If you are a creditor and an individual has not repaid their debt to you in full after an extended period of time, you may have the right to collect money from that debtor’s wages, bank account, or other assets. This is a legal process called garnishment. In order to do this, however, there are a number of requirements that must be met.
Requirements for a Garnishment
In the Commonwealth of Virginia, the requirements for garnishment are:
- The creditor needs to have a judgment against the debtor.
- The creditor needs to have an order of garnishment from the court.
- The debtor must have regular income from employment or another source or must have savings.
- The creditor must serve the employer or another source of income or savings with legal notice as well as give them copies of the order of judgment.
Note that judgment debtors themselves do not need to be served with notice of the garnishment before it is implemented.
The amount you are allowed to garnish depends on whether the source of the garnished funds is the debtor’s wages or their bank account.
If you are garnishing an individual’s wages, Virginia law limits the amount you may garnish to 25 percent of their disposable income. Disposable income refers to the debtor’s gross income, minus:
- Federal, state, and local taxes
- Social Security contributions
- Medicare contributions
- Union dues
- Health insurance premiums
If you are garnishing a debtor’s bank account, Virginia law permits you to garnish 100 percent of unprotected funds. This means that the money may be taken from their account, and the account can be frozen so that future funds may not be withdrawn from the account during the period of garnishment. There are, however, certain funds that are protected. These include:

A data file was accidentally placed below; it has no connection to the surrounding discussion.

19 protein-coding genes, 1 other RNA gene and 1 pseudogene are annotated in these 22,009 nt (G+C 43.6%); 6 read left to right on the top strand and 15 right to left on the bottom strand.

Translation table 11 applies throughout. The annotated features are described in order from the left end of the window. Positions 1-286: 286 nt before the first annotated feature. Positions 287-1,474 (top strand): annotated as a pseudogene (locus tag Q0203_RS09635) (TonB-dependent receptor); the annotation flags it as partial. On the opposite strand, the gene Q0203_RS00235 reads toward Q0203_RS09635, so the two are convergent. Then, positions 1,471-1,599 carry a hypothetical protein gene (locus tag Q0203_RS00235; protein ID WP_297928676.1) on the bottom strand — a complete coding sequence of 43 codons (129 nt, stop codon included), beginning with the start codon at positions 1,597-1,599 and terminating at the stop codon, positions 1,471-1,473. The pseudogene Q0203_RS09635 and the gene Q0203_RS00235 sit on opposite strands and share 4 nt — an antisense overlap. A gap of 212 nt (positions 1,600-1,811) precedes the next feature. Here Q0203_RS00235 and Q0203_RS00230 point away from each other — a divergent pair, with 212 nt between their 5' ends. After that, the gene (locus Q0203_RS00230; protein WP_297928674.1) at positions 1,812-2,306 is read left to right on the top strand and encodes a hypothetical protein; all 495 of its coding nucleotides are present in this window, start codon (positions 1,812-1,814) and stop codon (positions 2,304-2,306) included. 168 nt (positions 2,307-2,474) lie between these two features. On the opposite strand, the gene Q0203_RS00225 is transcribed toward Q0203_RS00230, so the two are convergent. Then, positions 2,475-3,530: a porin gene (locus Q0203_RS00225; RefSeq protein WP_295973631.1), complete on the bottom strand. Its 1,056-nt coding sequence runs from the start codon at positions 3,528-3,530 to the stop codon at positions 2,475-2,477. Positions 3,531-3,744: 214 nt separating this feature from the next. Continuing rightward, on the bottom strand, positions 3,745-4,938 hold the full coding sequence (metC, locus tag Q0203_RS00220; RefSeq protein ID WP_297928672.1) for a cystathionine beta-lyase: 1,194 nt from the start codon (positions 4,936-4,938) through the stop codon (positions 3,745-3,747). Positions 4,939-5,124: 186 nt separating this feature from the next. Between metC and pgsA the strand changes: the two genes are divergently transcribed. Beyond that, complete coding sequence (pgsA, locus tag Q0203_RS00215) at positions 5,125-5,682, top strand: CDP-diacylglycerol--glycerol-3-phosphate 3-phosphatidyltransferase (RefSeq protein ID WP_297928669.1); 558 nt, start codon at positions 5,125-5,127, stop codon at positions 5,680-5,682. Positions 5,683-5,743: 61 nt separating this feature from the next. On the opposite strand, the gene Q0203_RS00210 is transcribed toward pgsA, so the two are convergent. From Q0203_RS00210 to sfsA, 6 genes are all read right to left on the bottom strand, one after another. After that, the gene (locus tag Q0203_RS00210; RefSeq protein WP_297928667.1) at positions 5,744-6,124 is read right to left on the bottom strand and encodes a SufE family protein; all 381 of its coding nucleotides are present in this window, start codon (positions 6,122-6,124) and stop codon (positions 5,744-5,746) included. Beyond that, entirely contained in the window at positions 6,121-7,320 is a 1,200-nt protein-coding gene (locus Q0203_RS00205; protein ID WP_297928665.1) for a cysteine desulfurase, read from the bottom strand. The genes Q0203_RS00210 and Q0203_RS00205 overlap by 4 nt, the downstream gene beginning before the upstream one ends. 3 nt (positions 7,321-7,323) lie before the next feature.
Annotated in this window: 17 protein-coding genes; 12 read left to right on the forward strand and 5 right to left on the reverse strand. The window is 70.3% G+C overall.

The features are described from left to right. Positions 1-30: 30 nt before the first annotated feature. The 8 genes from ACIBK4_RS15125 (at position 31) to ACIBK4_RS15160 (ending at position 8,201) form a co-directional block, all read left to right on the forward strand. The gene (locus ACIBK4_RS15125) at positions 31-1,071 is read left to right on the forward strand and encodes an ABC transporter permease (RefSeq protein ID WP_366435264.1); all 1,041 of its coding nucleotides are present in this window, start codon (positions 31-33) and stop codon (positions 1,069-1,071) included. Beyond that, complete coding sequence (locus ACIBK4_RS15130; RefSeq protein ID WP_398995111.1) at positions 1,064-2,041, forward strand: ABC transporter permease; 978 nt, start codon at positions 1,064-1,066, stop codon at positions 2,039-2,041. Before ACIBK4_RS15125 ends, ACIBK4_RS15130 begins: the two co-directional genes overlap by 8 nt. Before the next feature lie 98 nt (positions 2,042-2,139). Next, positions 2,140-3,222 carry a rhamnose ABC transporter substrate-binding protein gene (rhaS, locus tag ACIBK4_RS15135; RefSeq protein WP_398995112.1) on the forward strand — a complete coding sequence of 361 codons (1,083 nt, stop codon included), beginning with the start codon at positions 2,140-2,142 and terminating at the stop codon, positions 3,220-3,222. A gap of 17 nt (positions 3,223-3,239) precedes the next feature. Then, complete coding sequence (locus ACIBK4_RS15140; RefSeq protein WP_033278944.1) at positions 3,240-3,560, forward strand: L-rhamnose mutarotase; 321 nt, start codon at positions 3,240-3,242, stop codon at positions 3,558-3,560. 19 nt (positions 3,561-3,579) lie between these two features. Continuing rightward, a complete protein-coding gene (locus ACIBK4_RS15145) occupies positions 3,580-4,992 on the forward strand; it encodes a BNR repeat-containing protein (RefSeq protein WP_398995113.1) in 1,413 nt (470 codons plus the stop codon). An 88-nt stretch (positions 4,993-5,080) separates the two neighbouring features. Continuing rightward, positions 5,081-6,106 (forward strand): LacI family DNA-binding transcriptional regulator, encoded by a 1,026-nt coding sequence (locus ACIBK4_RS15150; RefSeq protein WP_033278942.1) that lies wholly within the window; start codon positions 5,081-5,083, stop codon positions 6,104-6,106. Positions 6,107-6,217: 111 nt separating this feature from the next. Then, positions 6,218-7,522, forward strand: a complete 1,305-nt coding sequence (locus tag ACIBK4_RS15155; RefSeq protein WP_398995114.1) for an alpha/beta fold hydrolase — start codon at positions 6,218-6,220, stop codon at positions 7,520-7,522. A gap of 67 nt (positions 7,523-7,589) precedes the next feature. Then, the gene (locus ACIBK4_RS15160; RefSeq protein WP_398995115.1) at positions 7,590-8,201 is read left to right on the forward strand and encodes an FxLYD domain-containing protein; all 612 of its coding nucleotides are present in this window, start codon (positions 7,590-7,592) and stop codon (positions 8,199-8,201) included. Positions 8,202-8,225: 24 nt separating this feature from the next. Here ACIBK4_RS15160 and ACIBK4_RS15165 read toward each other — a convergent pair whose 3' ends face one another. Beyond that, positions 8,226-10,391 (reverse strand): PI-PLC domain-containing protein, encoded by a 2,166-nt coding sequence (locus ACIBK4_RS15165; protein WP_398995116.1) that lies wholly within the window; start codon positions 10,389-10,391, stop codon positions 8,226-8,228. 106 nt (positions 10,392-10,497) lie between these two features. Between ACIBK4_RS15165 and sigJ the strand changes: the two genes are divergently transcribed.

- Social Security benefits
- Veterans’ benefits
- Temporary Assistance for Needy Families (TANF)
- Unemployment compensation
- Workers’ compensation benefits
When Can a Garnishment Begin?
A garnishment can begin after you have submitted a garnishment summons to the court and the debtor’s employer or bank has received notice of the garnishment.
If you are garnishing a bank account, the account will generally be frozen immediately after the bank has received the garnishment order. All accounts in the debtor’s name will be subject to the freeze, regardless of the state in which the debtor opened the account. This applies to joint accounts as well as individual accounts.
On the other hand, the garnishment may take several weeks to be implemented if the summons has been sent to the debtor’s employer. This is especially the case if the employer is a corporation that uses a large external payroll company. However, if the summons is sent directly to the employer’s payroll department, the employer will be instructed to withhold 25 percent of eligible wages and forward them to the court.
In order to garnish a debtor’s wages, the debtor must generally be making more than $300 a week. If they make less than that, their wages cannot be garnished.
If your debtor files for bankruptcy, they will no longer be subject to garnishment. Furthermore, they may also file for an exemption that will protect them from garnishment.
Contact an Experienced Virginia Civil Litigation Attorney
If you are having trouble collecting from one or more of your debtors, the Virginia civil litigation attorneys at Taylor, Taylor & Taylor, Inc. are here to help. We have the experience, skill, and knowledge to help you determine whether garnishment is an option for you. If so, we can do all the necessary work to execute the garnishment for you so that you can get back what you are owed. Contact us online today or call us at 804-266-9619 for a thorough and confidential consultation.